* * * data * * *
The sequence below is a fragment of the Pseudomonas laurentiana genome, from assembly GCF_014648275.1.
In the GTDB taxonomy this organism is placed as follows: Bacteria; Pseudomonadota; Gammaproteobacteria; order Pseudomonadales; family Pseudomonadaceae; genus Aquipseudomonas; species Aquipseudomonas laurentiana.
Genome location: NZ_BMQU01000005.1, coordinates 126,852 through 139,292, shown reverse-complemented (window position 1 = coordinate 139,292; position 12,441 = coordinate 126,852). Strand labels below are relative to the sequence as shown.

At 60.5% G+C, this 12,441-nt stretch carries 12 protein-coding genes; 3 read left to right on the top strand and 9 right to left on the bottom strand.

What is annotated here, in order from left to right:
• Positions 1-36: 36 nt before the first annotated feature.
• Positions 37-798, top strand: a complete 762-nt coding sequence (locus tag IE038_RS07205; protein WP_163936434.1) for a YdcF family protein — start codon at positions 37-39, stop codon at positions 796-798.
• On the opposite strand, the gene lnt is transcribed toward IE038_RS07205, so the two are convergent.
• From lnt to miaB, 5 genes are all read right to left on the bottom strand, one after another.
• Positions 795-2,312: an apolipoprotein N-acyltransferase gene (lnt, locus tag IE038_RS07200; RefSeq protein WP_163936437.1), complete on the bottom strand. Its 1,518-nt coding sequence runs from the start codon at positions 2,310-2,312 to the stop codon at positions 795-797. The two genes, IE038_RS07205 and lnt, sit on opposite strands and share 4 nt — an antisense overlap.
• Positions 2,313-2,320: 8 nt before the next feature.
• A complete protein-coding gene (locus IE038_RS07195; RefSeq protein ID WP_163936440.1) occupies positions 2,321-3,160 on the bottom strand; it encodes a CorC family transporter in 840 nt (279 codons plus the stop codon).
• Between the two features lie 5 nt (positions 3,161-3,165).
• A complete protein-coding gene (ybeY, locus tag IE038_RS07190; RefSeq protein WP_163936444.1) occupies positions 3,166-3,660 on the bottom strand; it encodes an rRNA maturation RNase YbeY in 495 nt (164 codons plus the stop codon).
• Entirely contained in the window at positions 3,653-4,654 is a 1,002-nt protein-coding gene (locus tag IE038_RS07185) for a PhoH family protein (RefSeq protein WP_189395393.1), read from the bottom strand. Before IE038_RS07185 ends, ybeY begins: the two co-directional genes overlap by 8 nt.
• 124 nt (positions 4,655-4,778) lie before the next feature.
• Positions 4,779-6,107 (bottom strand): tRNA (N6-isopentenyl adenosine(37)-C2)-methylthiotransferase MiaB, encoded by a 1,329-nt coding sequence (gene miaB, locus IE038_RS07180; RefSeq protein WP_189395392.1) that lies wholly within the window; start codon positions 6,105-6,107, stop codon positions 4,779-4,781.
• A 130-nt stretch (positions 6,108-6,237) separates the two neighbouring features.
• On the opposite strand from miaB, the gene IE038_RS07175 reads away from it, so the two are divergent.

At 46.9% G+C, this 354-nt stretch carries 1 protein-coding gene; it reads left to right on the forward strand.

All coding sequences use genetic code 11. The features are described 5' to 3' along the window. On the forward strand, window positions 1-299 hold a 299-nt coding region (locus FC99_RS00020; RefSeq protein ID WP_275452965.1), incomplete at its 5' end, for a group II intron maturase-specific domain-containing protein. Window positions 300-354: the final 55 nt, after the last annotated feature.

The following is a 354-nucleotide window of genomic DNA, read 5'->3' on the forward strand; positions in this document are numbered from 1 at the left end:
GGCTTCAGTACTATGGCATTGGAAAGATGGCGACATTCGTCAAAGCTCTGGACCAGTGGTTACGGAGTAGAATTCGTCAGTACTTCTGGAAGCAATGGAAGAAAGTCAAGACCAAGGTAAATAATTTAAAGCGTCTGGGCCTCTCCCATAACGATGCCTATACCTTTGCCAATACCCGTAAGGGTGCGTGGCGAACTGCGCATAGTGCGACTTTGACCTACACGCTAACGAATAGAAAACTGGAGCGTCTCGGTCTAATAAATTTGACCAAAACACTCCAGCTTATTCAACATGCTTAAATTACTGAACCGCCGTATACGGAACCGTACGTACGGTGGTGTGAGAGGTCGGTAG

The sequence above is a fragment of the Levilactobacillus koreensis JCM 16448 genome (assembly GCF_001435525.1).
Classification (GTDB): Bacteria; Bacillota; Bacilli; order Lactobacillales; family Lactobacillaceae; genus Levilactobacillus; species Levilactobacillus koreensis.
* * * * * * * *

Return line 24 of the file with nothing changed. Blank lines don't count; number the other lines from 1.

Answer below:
The sequence above is a fragment of the Levilactobacillus koreensis JCM 16448 genome (assembly GCF_001435525.1).